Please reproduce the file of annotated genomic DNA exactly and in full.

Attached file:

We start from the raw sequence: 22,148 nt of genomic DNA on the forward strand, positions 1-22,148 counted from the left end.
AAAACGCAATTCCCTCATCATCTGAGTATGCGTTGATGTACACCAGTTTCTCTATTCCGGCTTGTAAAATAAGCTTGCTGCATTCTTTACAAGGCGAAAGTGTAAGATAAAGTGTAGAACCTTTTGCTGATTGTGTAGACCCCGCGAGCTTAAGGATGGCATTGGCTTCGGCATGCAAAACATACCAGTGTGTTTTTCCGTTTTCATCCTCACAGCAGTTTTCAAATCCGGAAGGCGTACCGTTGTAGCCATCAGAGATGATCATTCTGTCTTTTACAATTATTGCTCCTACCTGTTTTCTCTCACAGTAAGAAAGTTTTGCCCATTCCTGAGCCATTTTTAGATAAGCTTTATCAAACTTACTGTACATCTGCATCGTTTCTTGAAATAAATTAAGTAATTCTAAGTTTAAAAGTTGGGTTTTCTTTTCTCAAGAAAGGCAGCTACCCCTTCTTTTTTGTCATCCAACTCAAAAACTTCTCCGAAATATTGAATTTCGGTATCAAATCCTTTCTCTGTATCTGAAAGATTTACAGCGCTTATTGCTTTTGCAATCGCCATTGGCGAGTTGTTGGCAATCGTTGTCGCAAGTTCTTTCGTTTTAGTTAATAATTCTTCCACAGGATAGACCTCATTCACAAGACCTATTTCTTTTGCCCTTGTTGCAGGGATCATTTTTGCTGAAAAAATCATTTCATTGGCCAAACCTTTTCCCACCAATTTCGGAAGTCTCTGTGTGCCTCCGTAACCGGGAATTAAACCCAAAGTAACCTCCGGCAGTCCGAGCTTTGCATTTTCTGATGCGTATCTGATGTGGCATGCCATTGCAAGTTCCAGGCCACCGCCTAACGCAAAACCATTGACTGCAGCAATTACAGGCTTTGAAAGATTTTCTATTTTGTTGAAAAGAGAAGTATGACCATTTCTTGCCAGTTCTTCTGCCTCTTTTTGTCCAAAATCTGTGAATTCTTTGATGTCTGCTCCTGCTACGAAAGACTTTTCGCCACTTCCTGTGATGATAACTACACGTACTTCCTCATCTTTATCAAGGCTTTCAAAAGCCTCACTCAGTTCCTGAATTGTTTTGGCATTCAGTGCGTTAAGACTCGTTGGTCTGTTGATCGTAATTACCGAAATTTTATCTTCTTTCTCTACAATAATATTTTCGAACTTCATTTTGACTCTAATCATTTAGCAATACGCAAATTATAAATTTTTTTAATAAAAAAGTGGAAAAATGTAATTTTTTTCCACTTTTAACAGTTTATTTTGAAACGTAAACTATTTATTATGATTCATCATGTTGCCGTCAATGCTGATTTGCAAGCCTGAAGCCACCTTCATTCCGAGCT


We start from the raw sequence: 22,148 nt of genomic DNA on the forward strand, positions 1-22,148 counted from the left end.
AAAACGCAATTCCCTCATCATCTGAGTATGCGTTGATGTACACCAGTTTCTCTATTCCGGCTTGTAAAATAAGCTTGCTGCATTCTTTACAAGGCGAAAGTGTAAGATAAAGTGTAGAACCTTTTGCTGATTGTGTAGACCCCGCGAGCTTAAGGATGGCATTGGCTTCGGCATGCAAAACATACCAGTGTGTTTTTCCGTTTTCATCCTCACAGCAGTTTTCAAATCCGGAAGGCGTACCGTTGTAGCCATCAGAGATGATCATTCTGTCTTTTACAATTATTGCTCCTACCTGTTTTCTCTCACAGTAAGAAAGTTTTGCCCATTCCTGAGCCATTTTTAGATAAGCTTTATCAAACTTACTGTACATCTGCATCGTTTCTTGAAATAAATTAAGTAATTCTAAGTTTAAAAGTTGGGTTTTCTTTTCTCAAGAAAGGCAGCTACCCCTTCTTTTTTGTCATCCAACTCAAAAACTTCTCCGAAATATTGAATTTCGGTATCAAATCCTTTCTCTGTATCTGAAAGATTTACAGCGCTTATTGCTTTTGCAATCGCCATTGGCGAGTTGTTGGCAATCGTTGTCGCAAGTTCTTTCGTTTTAGTTAATAATTCTTCCACAGGATAGACCTCATTCACAAGACCTATTTCTTTTGCCCTTGTTGCAGGGATCATTTTTGCTGAAAAAATCATTTCATTGGCCAAACCTTTTCCCACCAATTTCGGAAGTCTCTGTGTGCCTCCGTAACCGGGAATTAAACCCAAAGTAACCTCCGGCAGTCCGAGCTTTGCATTTTCTGATGCGTATCTGATGTGGCATGCCATTGCAAGTTCCAGGCCACCGCCTAACGCAAAACCATTGACTGCAGCAATTACAGGCTTTGAAAGATTTTCTATTTTGTTGAAAAGAGAAGTATGACCATTTCTTGCCAGTTCTTCTGCCTCTTTTTGTCCAAAATCTGTGAATTCTTTGATGTCTGCTCCTGCTACGAAAGACTTTTCGCCACTTCCTGTGATGATAACTACACGTACTTCCTCATCTTTATCAAGGCTTTCAAAAGCCTCACTCAGTTCCTGAATTGTTTTGGCATTCAGTGCGTTAAGACTCGTTGGTCTGTTGATCGTAATTACCGAAATTTTATCTTCTTTCTCTACAATAATATTTTCGAACTTCATTTTGACTCTAATCATTTAGCAATACGCAAATTATAAATTTTTTTAATAAAAAAGTGGAAAAATGTAATTTTTTTCCACTTTTAACAGTTTATTTTGAAACGTAAACTATTTATTATGATTCATCATGTTGCCGTCAATGCTGATTTGCAAGCCTGAAGCCACCTTCATTCCGAGCT